Their wrist guard is similar to the Triple 8 wristsavers in both design and cost. However, it features a removable splint and uses lycra instead of nylon as a fabric. Like the wristsavers, it is minimalistic, which can be nice as it won’t get in the way when you are grabbing your board during tricks. Or when you simply need your fingers to be a bit freer.
But unlike the wristsaver, it features no EVA foam for cushioning the impact. The Triple 8 are the go to if you want better impact protection.
This glove is also the first on my list to be CE certified. Meaning it has passed the standards of the European safety board for sale and use in the EU. Whilst most guards will already work well enough, it’s nice to have this guarantee of quality and protection. Check it out here on Amazon.com.
Triple 8 Hired Hands
Another Triple 8 product on my list, this one is for riders who don’t want to compromise on quality and are willing to pay a premium cost for it.
The gloves are made from top grain leather – the highest-quality leather you can buy. It’s what makes them stand apart and for good reason. This material will allow the gloves to last you a long time and also feel cozy in cold weather.
The gloves come with a top and bottom removable abs splints. The great thing about these splints is that they are replaceable.
I think that makes these the best wrist guards for rollerblading. Because if you are at doing tricks like handplants and chewing through splints, you can easily replace them without having to buy a whole new set of gloves. Take a good look at them here on Amazon.com.
But if they are too costly for your budget. Check out the Hillbilly gloves above for something similar but in a slightly cheaper package.
Bullet Wrist Guard
Made by skaters for skaters. Bullet is an entry-level brand that will fit the majority of budgets.
The gloves are made from a combination of Nylon and Cordura – both materials which are good for durability. However, these materials are known for being really itchy against the skin and absorbing sweat. Be sure to wash the gloves every now and then, otherwise, they may get stinky.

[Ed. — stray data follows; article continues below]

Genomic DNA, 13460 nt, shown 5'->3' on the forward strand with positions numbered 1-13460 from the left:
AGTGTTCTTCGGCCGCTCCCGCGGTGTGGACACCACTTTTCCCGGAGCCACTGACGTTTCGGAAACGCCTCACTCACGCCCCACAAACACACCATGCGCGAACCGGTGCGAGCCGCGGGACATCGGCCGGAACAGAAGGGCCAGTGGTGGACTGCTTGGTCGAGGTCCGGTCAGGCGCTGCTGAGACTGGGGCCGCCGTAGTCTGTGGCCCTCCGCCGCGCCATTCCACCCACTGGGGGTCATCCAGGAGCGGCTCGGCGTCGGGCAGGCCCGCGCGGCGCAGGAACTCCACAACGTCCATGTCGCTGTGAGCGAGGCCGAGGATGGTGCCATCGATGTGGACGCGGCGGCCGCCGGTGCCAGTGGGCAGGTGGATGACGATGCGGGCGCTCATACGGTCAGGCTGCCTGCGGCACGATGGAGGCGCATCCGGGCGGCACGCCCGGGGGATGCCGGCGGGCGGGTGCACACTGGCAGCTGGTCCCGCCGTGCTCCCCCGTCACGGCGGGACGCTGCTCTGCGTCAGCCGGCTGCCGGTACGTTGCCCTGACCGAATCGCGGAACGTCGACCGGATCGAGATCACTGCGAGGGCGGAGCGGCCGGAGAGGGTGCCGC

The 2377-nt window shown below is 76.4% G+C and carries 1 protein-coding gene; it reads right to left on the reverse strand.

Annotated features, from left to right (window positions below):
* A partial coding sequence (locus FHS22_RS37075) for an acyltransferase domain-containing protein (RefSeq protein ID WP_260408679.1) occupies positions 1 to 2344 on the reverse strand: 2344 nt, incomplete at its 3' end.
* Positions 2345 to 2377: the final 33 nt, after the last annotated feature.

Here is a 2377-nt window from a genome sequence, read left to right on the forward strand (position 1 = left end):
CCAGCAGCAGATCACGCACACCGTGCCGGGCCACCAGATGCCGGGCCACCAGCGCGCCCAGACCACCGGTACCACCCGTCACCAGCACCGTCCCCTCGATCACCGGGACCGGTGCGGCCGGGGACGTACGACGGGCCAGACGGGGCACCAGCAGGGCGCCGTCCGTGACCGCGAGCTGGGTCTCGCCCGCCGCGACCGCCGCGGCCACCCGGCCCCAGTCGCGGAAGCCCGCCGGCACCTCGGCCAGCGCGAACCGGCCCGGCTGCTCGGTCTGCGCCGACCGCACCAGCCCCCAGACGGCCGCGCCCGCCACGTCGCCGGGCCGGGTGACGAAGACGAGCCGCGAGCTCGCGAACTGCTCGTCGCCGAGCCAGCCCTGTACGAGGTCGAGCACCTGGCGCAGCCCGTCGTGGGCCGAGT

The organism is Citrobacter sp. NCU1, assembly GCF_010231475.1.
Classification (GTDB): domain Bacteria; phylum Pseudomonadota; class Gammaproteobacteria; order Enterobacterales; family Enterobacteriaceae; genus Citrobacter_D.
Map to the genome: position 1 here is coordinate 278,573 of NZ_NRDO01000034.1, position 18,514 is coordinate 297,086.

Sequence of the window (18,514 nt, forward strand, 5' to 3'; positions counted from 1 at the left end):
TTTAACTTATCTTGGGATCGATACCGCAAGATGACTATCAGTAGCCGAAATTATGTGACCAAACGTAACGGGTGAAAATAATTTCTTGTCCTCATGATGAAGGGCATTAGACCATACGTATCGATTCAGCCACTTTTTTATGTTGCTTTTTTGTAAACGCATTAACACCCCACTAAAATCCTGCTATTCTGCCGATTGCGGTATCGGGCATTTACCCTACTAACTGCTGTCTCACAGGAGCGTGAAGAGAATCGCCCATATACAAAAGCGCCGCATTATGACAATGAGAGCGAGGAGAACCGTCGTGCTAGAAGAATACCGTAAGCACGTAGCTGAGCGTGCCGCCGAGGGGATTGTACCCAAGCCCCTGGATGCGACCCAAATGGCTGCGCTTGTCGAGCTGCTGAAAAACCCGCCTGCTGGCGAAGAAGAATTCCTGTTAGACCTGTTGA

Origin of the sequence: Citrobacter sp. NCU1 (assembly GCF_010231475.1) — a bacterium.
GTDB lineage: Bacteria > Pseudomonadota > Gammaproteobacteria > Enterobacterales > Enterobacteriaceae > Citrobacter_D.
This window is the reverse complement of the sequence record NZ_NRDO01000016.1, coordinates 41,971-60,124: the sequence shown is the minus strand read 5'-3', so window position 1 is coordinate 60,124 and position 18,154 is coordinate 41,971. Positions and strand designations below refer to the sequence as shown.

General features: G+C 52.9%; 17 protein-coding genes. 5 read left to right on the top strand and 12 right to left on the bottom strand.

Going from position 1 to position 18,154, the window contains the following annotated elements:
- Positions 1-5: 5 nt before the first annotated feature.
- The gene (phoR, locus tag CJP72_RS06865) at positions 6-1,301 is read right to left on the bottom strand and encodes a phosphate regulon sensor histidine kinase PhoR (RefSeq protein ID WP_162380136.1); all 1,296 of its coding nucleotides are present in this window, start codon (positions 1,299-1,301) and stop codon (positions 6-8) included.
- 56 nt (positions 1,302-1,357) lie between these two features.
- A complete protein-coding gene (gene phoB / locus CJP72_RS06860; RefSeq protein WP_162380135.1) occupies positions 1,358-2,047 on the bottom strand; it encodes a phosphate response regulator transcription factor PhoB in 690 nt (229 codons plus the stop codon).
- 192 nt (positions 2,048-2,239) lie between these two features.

Finally, they feature a neoprene backing for breathability, flexibility, and comfort.
Since skaters made these, you know they are going to be good. However, one of the straps is uncomfortably close to the splint – I think it is unavoidable to hit it when you fall. Making these gloves wear down faster than necessary. Check out the Triple 8 saver series above for gloves with a strap completely out of the way.
These gloves aren’t the best but will be suitable for beginners and kids. Check them out here on Amazon.com.
JBM 3 in 1 Protective Gear
The most affordable option on this list, this product is good if you are on a budget and want protection without having to commit too much money. It comes from JBM. A brand that specializes in affordable safety gear.
The glove is as basic as you can expect but will perform its job. Given how the middle strap is placed – close to the plastic splint. You can expect it to wear down even faster than normal. With its placement, it will inevitably take a share of the impact from falling and even get torn up if the glove slides across the pavement.
As you can expect, you get exactly what you pay for. But that isn’t so bad. This glove can be suitable for a beginner or a kid learning the basics to skating or rollerblading. They can get the fundamentals down on this and then move on to a higher quality glove like the 187 above and appreciate its quality.
The most stylish option on my list. The Dakine wristguard is both sleek and low profile. It is primarily designed to be used under gloves. This is perfect if you intend to use them with gloves for sports like snowboarding, figure skating, or even just skating in cold weather.
But because these are designed to be used with gloves, they would be out of place if used without them and won’t work as intended. They feature a 100% neoprene body, which makes them really comfortable and fit snug. However, this material isn’t durable against wear and tear you get from falling on the pavement. It won’t last if you use the wristguard without gloves. These might be the worst option if you don’t use them as instructed. Check them out here on Amazon.com.
One thing to note is how snug these fit. You might need to go a size larger than you normally would.
For something more rugged and durable, check out the Triple 8 Saver series above.
How to pick the right wrist guards?
Decide on what kind of skating do you want to do